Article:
Skepta is at the forefront of grime and he’s made a name for himself beyond the borders of his hometown of Tottenham, England. Captivating listeners with his unique sound, Skepta continues to push the Boy Better Know label, culminating collaborations with fashion designer Nasir Mazhar on a soundtrack for London Fashion Week, while works with Virgil Abloh, Diddy and A$AP Bari continue to show his trajectory into the U.S. market. At the end of this month, Skepta and Boy Better Know are going head-to-head at the Red Bull Culture Clash against A$AP Mob, Rebel Sound, David Rodigan and Stone Love. Prepping for battle, Skepta and BBK recently ventured to Jamaica to learn firsthand the art of sound clash. HYPETRAK caught up with the London MC to learn about his trip and the similarities between dancehall and grime. Skepta also provided insight into the growth of grime and the barriers between British and U.S. hip-hop. Rounding out the conversation, the rapper lets us in on the inspiration behind his latest club anthem ”That’s Not Me,” candidly speaking on his meeting with Virgil Abloh at Paris Fashion Week. Enjoy select excerpts below and head to HYPETRAK for the full interview. Stay tuned for this year’s Red Bull Culture Clash, set to unfold on October 30, 6:30 p.m. GMT at Red Bull Culture Clash.
What were your initial thoughts on Jamaica upon touch down?
You have to understand, with grime music, how we emcee, how we approach the music, how we rewind the track, the whole style comes from Jamaican dance culture. So we’ve grown up listening to all those kind of artists anyway. This trip was extra special for us because we were like “wow, we’re going to meet people that we’ve watched on YouTube for years.” Also, much of British youth culture, our slang and demeanor is inspired by Jamaican culture. It was an incredible experience going with Boy Better Know.
For a lot of British artists, “success” is determined by their popularity with the U.S. market? What do you think of this connotation?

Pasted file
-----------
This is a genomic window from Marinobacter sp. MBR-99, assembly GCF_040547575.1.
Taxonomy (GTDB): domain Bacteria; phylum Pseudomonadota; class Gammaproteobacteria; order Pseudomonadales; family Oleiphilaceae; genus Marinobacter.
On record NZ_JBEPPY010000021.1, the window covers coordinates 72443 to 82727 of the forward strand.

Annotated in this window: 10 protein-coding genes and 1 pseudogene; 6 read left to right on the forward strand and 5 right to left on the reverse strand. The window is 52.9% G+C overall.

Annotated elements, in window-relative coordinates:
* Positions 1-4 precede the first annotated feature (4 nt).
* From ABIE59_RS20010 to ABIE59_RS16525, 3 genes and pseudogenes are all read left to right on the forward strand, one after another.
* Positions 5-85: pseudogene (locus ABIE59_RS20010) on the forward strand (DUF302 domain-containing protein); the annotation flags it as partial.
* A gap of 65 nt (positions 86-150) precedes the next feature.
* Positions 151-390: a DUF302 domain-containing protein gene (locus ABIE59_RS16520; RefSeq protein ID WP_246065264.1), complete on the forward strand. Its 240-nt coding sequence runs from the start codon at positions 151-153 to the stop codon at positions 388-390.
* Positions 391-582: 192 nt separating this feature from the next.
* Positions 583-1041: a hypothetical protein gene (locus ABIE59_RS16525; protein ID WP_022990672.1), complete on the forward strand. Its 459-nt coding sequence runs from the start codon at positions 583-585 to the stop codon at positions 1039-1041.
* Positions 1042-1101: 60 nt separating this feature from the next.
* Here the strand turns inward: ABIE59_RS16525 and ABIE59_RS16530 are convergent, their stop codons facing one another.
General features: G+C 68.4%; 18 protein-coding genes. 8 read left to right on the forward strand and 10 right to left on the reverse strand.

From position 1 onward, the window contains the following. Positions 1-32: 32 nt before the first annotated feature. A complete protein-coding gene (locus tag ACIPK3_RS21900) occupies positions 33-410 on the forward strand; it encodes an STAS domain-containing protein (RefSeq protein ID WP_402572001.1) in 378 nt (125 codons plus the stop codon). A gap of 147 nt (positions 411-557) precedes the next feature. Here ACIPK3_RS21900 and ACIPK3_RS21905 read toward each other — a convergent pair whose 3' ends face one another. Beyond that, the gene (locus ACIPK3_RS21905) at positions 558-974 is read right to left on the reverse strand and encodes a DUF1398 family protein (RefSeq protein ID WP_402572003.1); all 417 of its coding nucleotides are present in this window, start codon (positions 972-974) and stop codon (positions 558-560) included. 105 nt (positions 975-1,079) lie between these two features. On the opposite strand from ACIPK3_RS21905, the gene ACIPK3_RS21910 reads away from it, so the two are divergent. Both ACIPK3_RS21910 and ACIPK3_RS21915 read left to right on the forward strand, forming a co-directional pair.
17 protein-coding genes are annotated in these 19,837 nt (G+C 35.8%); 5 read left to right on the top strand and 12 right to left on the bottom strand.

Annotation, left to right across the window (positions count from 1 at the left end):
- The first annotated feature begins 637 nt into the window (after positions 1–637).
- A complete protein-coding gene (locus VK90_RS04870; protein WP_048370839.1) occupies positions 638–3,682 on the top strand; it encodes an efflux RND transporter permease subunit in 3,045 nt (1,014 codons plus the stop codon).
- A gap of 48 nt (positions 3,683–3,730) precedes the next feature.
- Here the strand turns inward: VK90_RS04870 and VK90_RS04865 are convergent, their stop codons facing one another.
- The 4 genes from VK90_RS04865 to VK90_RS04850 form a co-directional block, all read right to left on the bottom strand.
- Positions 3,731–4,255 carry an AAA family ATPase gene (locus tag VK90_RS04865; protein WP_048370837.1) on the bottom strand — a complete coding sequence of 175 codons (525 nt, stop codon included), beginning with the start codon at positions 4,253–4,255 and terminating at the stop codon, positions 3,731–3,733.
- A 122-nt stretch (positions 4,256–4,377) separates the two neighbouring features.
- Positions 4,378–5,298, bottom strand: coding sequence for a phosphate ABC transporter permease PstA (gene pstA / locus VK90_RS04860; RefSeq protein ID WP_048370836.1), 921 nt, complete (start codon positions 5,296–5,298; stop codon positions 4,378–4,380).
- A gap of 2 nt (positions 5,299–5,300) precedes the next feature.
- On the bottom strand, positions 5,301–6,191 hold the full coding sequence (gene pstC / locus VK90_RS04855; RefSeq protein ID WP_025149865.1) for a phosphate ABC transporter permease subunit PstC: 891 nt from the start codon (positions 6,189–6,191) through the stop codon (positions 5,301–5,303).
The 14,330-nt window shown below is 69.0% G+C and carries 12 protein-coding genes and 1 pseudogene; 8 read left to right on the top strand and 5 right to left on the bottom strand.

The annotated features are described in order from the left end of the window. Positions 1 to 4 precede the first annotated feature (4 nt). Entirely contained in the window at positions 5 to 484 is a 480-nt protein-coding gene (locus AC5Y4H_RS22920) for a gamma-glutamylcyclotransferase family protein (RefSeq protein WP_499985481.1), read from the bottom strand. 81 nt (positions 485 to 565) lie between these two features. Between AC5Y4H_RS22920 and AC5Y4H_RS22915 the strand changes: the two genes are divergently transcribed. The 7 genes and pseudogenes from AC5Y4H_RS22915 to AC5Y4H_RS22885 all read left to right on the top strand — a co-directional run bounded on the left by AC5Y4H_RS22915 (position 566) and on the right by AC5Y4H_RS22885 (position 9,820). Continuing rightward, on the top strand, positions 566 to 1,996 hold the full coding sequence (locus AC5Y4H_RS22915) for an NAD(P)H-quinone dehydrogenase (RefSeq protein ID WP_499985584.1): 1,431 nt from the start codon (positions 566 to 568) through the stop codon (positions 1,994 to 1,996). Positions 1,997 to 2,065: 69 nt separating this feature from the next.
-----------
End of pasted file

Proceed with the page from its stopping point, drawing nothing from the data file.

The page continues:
“That’s Not Me” really blew up, it’s getting rewinds without me even being at raves. I’m getting drunk in London and my song is getting played in New York. So I’m wondering, what do these people see in grime? After catching some buzz in the U.K., a lot of rappers will move to the U.S. and embody the so-called “rapper lifestyle,” but the money they make is never that much so they end up looking stupid. The move to the U.S. is initiated because we grew up on Biggie, Tupac and so on. This is where we get lost training our fantasies. I fully know who I am in this world. When I’m in the States, I’m fully kitted in Air Maxs, tracksuits and a curved peak. I come through with my Sports Direct and JD Sports swag. I’m looking like some ASBO kid and shocking people.
I want to spread my culture and have people accept grime as just another form of hip-hop. In the U.S., people who live in the West Coast might not be into the same music as those in the Midwest as they’re from two different places with different accents. The commonality is the hardship they’re both facing, and they have both found ways to express that. London is another place with a similar story. I used to think we’re a defect in hip-hop with our different accents, but now people try and figure out what I’m saying, it intrigues them.
How did you end up collaborating with Virgil Abloh?
A while back, someone tweeted saying “Oh Virgil’s biggin’ you up. He’s trying to jump on the grime hype” then Virgil retweeted with a blog link saying “been supporting since 2003/2005” or something like that, so grime isn’t a new thing to him. I looked at the link and was like “Rah! This guys actually knew about grime from back in the day.”
I met Virgil in Paris during Fashion Week. It took me ages to get into the party and I thought this is bullsh*t. Then when I finally got in, I saw A$AP Rocky, the DONDA crew wildin’ out on stage, and that’s not my style. I just stood in the corner of the club for three hours with one drink just observing. I only had one drink because it took me half an hour to get a drink from the bar! Then Virgil started DJing and played “German Whip.” I couldn’t believe it! I could see all these fashion heads losing their shit over my friend Meridian Dan’s song. Me and Virgil got chatting, and he was telling me about how I can bridge the gap between America and England, since our music is both at the same tempo. At the level he’s on, it was so positive and refreshing to talk music with him. He really powered me up and I walked away inspired by his words. I have a lot of respect for Virgil, he cares about the culture and enjoys discovering new sounds.